You don’t need a state-of-the-art winery to make wine. You don’t need rows of pristine oak barrels. One thing you do need to make good wine is good vines.
Have you ever asked yourself where all these vines come from? How do they find their way into the ground?
It used to be easy. In the past, winemakers simply took cuttings from their vineyards, propagated them, and planted them in the ground.
But phylloxera put a stop to that. What was a simple process acquired layers of complexity: winemakers had to cultivate American rootstocks alongside their vines, and they had to master the art of grafting. Eventually, the production of young vines became a separate craft in itself.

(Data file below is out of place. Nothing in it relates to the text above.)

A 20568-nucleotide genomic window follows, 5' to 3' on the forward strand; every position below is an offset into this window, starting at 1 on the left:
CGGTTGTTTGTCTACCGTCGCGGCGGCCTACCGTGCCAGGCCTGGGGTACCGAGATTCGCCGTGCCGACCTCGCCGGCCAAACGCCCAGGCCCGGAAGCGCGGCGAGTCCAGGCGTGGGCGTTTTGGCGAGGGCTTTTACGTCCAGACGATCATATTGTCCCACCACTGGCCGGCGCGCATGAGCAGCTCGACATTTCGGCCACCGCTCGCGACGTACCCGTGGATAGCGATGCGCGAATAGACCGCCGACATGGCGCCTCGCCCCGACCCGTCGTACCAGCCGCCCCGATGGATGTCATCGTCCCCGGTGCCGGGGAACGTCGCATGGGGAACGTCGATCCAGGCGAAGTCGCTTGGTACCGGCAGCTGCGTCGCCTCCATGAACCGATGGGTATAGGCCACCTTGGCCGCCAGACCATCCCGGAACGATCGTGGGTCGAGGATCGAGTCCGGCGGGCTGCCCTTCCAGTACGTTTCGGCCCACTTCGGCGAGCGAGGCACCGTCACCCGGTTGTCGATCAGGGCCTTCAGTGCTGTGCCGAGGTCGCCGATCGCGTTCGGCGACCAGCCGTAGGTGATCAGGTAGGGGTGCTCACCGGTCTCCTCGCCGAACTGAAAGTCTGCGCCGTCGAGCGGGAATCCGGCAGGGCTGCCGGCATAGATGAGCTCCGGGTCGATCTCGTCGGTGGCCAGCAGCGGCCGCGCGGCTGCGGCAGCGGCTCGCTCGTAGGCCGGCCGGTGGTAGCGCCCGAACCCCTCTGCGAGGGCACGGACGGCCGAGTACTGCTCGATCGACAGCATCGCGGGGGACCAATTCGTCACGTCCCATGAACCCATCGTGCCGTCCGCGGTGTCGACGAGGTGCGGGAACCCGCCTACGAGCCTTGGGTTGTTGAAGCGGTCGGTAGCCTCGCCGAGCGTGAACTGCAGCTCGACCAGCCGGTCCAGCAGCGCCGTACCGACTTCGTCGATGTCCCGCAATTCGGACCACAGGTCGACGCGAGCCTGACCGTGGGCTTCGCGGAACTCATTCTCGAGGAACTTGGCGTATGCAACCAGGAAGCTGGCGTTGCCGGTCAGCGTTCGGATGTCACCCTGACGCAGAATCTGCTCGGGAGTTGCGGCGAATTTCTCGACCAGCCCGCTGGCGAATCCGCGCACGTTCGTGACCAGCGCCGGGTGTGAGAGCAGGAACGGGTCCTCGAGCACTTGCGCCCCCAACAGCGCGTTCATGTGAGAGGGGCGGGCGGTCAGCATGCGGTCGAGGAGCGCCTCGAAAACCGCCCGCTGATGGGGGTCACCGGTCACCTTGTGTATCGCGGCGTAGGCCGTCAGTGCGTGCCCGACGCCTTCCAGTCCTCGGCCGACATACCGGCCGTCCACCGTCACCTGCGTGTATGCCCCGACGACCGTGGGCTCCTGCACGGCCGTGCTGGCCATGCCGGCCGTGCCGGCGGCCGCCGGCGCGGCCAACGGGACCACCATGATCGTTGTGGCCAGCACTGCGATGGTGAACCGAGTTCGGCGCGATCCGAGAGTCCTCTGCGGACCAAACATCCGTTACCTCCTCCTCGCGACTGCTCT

During the 1900s, professional vine nurseries proliferated, many of which were located in the Rhône. Today, the vast majority of wineries still buy their vines from a nursery.
But not all nurseries are created equal. While visiting some of the best winemakers in the Rhône recently, one important name kept cropping up: Lilian Bérillon.